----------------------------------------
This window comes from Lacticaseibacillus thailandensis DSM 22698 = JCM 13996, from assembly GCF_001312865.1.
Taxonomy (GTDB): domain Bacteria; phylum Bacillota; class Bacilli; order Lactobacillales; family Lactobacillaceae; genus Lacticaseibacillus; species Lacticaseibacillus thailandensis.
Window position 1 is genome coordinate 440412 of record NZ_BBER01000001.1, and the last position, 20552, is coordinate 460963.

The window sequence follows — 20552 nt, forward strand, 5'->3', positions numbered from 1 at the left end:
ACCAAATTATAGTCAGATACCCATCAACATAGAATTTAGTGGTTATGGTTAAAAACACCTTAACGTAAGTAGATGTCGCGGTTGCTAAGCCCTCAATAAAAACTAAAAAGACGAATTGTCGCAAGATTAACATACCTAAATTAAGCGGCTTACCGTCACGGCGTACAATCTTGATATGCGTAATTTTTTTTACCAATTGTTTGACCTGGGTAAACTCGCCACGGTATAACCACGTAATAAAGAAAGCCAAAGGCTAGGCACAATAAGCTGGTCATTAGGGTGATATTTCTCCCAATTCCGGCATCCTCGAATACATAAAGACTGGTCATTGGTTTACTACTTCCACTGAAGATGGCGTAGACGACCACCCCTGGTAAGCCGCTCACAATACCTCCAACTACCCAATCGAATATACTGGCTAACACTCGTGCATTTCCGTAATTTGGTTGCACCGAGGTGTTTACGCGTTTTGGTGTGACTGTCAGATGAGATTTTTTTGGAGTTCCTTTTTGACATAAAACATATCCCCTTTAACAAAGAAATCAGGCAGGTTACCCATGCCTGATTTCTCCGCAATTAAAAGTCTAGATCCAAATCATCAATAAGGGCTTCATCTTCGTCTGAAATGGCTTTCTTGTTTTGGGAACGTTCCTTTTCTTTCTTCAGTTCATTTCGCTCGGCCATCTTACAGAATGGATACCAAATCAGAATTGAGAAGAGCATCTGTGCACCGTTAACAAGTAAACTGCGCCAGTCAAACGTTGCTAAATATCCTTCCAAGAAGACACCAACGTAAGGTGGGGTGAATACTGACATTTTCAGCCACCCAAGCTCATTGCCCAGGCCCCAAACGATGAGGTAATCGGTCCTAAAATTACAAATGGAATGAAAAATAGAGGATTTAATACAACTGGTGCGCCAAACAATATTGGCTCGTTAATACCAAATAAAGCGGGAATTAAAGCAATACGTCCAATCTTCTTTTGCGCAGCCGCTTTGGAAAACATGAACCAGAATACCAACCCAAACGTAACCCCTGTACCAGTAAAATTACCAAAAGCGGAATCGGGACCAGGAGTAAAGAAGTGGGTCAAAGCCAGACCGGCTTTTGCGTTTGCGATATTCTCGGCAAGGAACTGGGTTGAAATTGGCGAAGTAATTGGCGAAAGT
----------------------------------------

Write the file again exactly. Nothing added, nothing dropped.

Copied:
This window comes from Lacticaseibacillus thailandensis DSM 22698 = JCM 13996, from assembly GCF_001312865.1.
Taxonomy (GTDB): domain Bacteria; phylum Bacillota; class Bacilli; order Lactobacillales; family Lactobacillaceae; genus Lacticaseibacillus; species Lacticaseibacillus thailandensis.
Window position 1 is genome coordinate 440412 of record NZ_BBER01000001.1, and the last position, 20552, is coordinate 460963.

The window sequence follows — 20552 nt, forward strand, 5'->3', positions numbered from 1 at the left end:
ACCAAATTATAGTCAGATACCCATCAACATAGAATTTAGTGGTTATGGTTAAAAACACCTTAACGTAAGTAGATGTCGCGGTTGCTAAGCCCTCAATAAAAACTAAAAAGACGAATTGTCGCAAGATTAACATACCTAAATTAAGCGGCTTACCGTCACGGCGTACAATCTTGATATGCGTAATTTTTTTTACCAATTGTTTGACCTGGGTAAACTCGCCACGGTATAACCACGTAATAAAGAAAGCCAAAGGCTAGGCACAATAAGCTGGTCATTAGGGTGATATTTCTCCCAATTCCGGCATCCTCGAATACATAAAGACTGGTCATTGGTTTACTACTTCCACTGAAGATGGCGTAGACGACCACCCCTGGTAAGCCGCTCACAATACCTCCAACTACCCAATCGAATATACTGGCTAACACTCGTGCATTTCCGTAATTTGGTTGCACCGAGGTGTTTACGCGTTTTGGTGTGACTGTCAGATGAGATTTTTTTGGAGTTCCTTTTTGACATAAAACATATCCCCTTTAACAAAGAAATCAGGCAGGTTACCCATGCCTGATTTCTCCGCAATTAAAAGTCTAGATCCAAATCATCAATAAGGGCTTCATCTTCGTCTGAAATGGCTTTCTTGTTTTGGGAACGTTCCTTTTCTTTCTTCAGTTCATTTCGCTCGGCCATCTTACAGAATGGATACCAAATCAGAATTGAGAAGAGCATCTGTGCACCGTTAACAAGTAAACTGCGCCAGTCAAACGTTGCTAAATATCCTTCCAAGAAGACACCAACGTAAGGTGGGGTGAATACTGACATTTTCAGCCACCCAAGCTCATTGCCCAGGCCCCAAACGATGAGGTAATCGGTCCTAAAATTACAAATGGAATGAAAAATAGAGGATTTAATACAACTGGTGCGCCAAACAATATTGGCTCGTTAATACCAAATAAAGCGGGAATTAAAGCAATACGTCCAATCTTCTTTTGCGCAGCCGCTTTGGAAAACATGAACCAGAATACCAACCCAAACGTAACCCCTGTACCAGTAAAATTACCAAAAGCGGAATCGGGACCAGGAGTAAAGAAGTGGGTCAAAGCCAGACCGGCTTTTGCGTTTGCGATATTCTCGGCAAGGAACTGGGTTGAAATTGGCGAAGTAATTGGCGAAAGT